“The government of Canada is taking all the necessary measures to ensure safe and environmentally sound transport, handling and disposal of the waste in Canada,” Mark Johnson, spokesman for Canada’s environment and climate change ministry, said in an email statement.

The Philippines had accused Canada of stalling, prompting angry rebukes from Duterte, a volatile but hugely popular president known for his tirades against Western governments.

He threatened to declare war on Canada, dump the trash in front of its embassy in Manila, or personally sail with the waste and leave it in Canadian waters.

His spokesman, Salvador Panelo, said he hoped ties with Canada would now return to normal.

Philippine Foreign Secretary Teodoro Locsin said diplomats whom he had ordered to leave Canada in protest had now been told to return. Locsin posted a picture on Twitter on Friday of the ship departing Subic, with the message “Baaaaaaaaa bye”.

The Philippines is the latest Southeast Asian nation to take issue with developed nations they say use the region as a dumping grounds for waste.

Malaysia, the world’s main destination for plastic waste after China, said on Tuesday it would return as much as 3,000 tonnes of waste back to the countries of origin.

Environmental activists gathered in Subic as the containers were being prepared, holding banners that said “never again” and “we are not the world’s dump site.”

Some carried cardboard boxes made to look like shipping containers bearing signs that read “good riddance” and “Canada take back your trash”.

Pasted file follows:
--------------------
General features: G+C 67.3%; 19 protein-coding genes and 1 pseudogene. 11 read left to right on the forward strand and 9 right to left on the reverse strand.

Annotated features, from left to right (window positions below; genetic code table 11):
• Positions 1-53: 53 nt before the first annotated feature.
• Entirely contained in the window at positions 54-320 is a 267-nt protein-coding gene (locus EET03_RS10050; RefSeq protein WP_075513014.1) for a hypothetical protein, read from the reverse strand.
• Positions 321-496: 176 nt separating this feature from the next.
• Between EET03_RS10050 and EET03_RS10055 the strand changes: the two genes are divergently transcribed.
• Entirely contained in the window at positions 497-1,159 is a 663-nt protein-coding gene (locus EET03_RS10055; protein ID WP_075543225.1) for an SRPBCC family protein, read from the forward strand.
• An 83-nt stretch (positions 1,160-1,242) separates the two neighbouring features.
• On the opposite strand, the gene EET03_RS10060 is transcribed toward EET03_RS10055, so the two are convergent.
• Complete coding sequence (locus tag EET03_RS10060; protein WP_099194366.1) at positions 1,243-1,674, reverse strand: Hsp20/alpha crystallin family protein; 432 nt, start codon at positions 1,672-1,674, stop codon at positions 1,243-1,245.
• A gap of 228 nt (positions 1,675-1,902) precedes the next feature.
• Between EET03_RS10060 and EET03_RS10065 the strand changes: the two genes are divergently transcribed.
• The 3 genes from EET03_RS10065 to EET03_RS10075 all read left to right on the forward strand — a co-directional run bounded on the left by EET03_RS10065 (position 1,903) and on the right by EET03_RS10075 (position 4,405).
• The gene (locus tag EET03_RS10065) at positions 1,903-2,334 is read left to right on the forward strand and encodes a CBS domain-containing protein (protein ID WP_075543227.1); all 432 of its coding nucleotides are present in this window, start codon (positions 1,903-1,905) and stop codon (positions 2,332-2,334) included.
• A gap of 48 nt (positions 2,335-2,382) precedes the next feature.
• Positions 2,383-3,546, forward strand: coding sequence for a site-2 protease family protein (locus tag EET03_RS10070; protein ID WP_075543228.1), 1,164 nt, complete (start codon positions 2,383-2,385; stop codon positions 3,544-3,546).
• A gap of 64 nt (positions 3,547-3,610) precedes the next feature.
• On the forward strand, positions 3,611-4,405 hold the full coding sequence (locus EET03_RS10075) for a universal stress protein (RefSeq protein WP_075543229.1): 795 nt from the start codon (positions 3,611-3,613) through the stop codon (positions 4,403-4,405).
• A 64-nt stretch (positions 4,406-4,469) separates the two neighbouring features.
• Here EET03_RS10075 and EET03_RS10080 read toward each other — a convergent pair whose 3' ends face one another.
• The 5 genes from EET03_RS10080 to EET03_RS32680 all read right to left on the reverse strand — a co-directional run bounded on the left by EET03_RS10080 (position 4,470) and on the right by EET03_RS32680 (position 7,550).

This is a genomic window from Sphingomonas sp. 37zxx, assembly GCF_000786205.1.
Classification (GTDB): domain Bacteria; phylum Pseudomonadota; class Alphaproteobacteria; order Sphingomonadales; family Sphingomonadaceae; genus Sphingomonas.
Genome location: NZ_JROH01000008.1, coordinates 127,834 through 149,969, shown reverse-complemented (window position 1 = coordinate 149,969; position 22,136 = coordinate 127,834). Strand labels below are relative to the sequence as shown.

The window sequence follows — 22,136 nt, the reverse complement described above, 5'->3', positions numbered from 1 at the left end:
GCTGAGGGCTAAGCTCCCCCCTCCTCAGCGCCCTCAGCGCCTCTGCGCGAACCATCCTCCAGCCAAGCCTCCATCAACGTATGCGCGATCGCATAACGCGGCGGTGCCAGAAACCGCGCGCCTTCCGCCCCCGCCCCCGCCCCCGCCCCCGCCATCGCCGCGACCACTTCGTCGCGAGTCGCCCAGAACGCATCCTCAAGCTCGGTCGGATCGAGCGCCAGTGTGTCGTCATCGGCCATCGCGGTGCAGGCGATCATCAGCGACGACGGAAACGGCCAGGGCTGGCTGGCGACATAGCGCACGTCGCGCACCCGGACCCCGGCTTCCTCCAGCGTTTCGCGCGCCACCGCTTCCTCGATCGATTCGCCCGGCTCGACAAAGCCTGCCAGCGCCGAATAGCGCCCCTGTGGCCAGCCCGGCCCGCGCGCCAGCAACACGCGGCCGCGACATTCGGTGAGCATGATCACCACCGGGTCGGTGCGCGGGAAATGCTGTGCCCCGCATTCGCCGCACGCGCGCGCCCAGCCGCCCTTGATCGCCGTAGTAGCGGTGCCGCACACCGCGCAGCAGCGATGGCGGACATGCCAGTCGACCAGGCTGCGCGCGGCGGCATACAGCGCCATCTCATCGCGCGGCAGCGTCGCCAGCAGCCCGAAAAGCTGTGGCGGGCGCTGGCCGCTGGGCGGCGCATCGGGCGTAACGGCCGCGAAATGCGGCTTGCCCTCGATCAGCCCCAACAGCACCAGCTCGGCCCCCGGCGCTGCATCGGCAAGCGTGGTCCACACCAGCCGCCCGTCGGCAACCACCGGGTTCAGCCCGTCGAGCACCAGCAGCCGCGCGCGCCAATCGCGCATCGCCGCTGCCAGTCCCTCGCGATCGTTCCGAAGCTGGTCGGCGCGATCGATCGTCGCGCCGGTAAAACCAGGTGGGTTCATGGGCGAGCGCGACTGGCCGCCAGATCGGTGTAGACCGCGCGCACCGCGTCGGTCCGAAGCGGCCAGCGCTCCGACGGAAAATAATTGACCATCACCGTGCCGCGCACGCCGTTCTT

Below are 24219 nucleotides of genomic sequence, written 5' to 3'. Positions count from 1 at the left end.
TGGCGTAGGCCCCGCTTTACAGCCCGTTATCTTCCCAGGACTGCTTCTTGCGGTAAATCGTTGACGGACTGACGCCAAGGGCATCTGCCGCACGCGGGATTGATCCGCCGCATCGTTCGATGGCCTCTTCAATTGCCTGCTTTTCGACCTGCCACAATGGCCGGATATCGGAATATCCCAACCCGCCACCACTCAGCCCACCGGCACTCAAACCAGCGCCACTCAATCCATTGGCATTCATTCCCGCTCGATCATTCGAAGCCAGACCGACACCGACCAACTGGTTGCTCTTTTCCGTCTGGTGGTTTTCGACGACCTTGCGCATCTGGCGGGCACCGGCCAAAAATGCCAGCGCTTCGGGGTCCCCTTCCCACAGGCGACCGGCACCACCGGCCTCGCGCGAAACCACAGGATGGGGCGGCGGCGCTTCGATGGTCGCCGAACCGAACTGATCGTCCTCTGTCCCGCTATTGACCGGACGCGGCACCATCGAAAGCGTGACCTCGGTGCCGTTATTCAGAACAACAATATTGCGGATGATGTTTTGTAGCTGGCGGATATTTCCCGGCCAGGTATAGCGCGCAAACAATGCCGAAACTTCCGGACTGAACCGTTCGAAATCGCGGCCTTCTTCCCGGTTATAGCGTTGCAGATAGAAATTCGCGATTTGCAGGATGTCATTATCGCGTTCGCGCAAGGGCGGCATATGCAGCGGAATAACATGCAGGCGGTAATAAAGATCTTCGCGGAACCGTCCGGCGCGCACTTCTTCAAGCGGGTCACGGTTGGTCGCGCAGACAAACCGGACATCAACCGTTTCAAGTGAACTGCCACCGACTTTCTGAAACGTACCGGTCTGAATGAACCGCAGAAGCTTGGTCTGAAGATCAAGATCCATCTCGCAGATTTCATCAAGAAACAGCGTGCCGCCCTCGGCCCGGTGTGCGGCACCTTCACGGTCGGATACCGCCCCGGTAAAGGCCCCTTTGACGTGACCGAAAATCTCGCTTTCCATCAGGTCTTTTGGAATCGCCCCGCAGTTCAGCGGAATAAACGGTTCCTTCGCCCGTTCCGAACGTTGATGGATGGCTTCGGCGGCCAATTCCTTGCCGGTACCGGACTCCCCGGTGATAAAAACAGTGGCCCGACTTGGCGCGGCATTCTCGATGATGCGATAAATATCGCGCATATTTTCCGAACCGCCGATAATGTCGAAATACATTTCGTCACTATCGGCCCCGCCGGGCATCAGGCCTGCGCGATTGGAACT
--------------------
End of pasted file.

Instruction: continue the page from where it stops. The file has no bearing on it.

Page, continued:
“The waste trade is a very unacceptable practice. It is a deplorable practice,” Greenpeace Philippines director Lea Guerrero told reporters.

(Additional reporting by Neil Jerome Morales in MANILA; Editing by Martin Petty and Darren Schuettler)

U.S., Japan, India and Philippines challenge Beijing with naval drills in the South China Sea

Vessels from the U.S. Navy, Indian Navy, Japan Maritime Self-Defense Force and the Philippine Navy sail in formation at sea, in this recent taken handout photo released by Japan Maritime Self-Defense Force on May 9, 2019. Japan Maritime Self-Defense Force/Handout via REUTERS

TOKYO (Reuters) – In a fresh show of naval force in the contested South China Sea, a U.S. guided missile destroyer conducted drills with a Japanese aircraft carrier, two Indian naval ships and a Philippine patrol vessel in the waterway claimed by China, the U.S. Navy said on Thursday.

While similar exercises have been held in the South China Sea in the past, the combined display by four countries represents a fresh challenge to Beijing as U.S. President Donald Trump threatens to hike tariffs on $200 billion worth of Chinese goods.

“Professional engagements with our allies, partners and friends in the region are opportunities to build upon our existing, strong relationships,” Commander Andrew J. Klug, the captain of the U.S. destroyer, the USS William P. Lawrence, said in a statement.